Friday, May 31, 2019

The Fire Cults

Although most of the world doesn't differentiate between the various Fire Cults, they are quite different from each other.  Even discussing them under the shared heading of "The Fire Cults" is misleading.

Just the same, the Fire Cults can be defined as the various local religions that existed on the continent of Centerra prior to the ascension of the Church.  They have been utterly extirpated since.

There are exceptions to all of these rules, but generally:

1. Fire Gods weren't especially focused on fire.

This is probably the greatest misconception.

It was the Church that first started calling them fire cults, which served to describe them as primitive and illegitimate.  The label stuck.

The prophecy has become somewhat self-fulfilled however, as the only living branch of the fire cults is the Vincular Cult, which can be considered an arm of Zala Vacha.

2. Fire cults were intensely local.

The forces that fire cults worshiped were usually bound to a particular location (or more rarely, a bloodline).

We might think of gods as having a particular portfolio (e.g. the God of Waterfalls and Assassins) but the Fire Gods were defined according to their location (e.g. the God of Poplonda Swamp).  Within this domain, they were everything.  Outside of it, they were nothing.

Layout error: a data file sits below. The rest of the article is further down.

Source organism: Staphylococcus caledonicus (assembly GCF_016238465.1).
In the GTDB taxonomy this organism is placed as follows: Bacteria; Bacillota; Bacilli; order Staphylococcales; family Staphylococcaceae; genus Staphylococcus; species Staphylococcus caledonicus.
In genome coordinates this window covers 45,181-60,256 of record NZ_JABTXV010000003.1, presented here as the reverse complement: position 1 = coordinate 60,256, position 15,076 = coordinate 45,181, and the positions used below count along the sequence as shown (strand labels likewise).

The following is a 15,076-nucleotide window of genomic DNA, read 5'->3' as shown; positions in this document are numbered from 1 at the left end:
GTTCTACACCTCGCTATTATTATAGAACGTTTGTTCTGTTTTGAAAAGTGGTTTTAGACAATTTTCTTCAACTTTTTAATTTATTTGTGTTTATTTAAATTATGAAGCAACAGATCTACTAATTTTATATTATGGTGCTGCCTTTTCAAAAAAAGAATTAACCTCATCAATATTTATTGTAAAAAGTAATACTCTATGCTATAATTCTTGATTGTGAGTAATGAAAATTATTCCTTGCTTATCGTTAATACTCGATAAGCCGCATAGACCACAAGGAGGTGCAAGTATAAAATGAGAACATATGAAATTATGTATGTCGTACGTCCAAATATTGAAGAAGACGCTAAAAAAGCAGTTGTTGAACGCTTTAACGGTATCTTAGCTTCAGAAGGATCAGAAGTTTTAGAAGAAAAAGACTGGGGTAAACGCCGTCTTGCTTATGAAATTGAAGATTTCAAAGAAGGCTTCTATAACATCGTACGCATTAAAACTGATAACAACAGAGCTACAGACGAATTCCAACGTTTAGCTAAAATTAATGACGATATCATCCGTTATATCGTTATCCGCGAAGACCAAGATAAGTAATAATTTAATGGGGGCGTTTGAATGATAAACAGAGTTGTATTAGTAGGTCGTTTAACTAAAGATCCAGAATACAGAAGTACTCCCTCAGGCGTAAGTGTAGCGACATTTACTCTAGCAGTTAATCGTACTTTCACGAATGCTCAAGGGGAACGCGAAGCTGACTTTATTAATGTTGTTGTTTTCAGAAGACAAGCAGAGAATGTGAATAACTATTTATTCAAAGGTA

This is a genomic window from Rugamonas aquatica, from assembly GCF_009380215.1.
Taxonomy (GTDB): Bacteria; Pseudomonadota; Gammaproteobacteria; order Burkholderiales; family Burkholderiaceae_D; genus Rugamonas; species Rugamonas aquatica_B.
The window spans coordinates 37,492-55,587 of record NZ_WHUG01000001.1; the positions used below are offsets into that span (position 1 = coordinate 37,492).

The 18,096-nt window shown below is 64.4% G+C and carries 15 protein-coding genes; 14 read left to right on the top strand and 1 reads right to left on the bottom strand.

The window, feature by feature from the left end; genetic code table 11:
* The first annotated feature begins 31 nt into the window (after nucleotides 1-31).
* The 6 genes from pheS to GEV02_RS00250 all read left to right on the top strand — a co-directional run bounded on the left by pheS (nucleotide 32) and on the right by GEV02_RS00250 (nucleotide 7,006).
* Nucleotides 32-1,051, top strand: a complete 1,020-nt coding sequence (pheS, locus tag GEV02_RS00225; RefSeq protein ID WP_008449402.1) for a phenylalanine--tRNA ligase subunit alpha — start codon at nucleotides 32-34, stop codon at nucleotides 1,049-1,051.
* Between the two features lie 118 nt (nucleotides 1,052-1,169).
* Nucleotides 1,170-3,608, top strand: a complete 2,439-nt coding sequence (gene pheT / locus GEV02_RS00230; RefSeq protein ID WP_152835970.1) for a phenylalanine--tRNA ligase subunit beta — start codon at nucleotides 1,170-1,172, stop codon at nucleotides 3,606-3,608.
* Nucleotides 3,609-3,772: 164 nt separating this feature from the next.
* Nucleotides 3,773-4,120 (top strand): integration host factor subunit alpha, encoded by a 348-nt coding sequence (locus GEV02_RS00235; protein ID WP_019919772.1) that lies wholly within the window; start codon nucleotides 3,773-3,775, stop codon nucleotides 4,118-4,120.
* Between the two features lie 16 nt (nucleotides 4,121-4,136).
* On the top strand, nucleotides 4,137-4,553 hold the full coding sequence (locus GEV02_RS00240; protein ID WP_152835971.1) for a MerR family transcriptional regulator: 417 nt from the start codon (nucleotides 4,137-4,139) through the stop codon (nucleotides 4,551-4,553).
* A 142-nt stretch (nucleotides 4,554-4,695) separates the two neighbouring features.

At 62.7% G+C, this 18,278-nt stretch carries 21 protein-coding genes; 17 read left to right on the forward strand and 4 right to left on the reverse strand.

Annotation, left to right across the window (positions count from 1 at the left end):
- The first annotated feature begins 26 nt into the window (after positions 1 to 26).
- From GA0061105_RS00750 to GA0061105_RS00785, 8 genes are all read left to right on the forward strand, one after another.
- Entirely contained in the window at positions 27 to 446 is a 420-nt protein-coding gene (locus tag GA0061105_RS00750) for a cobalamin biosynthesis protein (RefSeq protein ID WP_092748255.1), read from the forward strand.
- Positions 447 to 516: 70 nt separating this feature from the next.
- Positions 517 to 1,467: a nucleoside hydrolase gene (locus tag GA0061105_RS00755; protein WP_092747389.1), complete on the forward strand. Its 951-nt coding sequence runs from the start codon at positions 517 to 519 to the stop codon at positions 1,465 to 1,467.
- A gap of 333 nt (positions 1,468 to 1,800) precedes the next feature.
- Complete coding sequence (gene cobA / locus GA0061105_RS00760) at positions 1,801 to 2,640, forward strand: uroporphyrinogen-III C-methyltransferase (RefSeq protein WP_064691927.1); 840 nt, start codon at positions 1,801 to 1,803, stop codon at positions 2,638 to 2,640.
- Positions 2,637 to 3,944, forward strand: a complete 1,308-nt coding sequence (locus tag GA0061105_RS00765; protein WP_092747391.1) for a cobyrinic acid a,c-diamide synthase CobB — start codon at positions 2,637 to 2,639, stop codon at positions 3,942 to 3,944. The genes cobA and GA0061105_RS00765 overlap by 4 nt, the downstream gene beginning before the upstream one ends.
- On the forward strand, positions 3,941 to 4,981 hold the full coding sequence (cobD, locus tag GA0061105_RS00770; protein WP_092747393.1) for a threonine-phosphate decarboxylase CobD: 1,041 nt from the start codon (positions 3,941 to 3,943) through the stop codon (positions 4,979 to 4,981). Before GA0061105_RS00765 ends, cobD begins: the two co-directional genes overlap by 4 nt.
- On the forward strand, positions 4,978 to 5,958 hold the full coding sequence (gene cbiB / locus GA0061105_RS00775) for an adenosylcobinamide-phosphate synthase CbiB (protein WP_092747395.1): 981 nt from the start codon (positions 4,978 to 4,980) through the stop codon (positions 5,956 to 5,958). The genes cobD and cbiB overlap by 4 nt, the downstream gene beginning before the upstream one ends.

The god of a fire cult usually lived in its shrine.  They were as invisible and as intangible as any divine, but their shrine was their literal home.  They occupied a very specific space.

If you were travelling, it would be important to learn the names of the gods whose territory you would be crossing, and how best to placate them.  This was considered to be more important than actually learning the geography.

They usually shared a name with their location.  Many of the names on the map of Centerra are the names of dead gods.

It is sometimes necessary to differentiate between a location and the regional deity.  In this case, the convention is to terminate the deity's name with a capitol letter ('BosperO') while the location's name is written normally ('Bospero').  I won't do this to you (since the context is usually clear) with only one exception.

3. Many fire cults were associated with volcanos.

Volcanoes were common in Centerra at the time.  As their cults fell silent, so too did their volcanos.

The Church teaches that this is because volcanoes formed a conduit to Hell, and the fire gods were all demonic spirits of earth. 

4. The gods of fire cults were usually defined around a duality.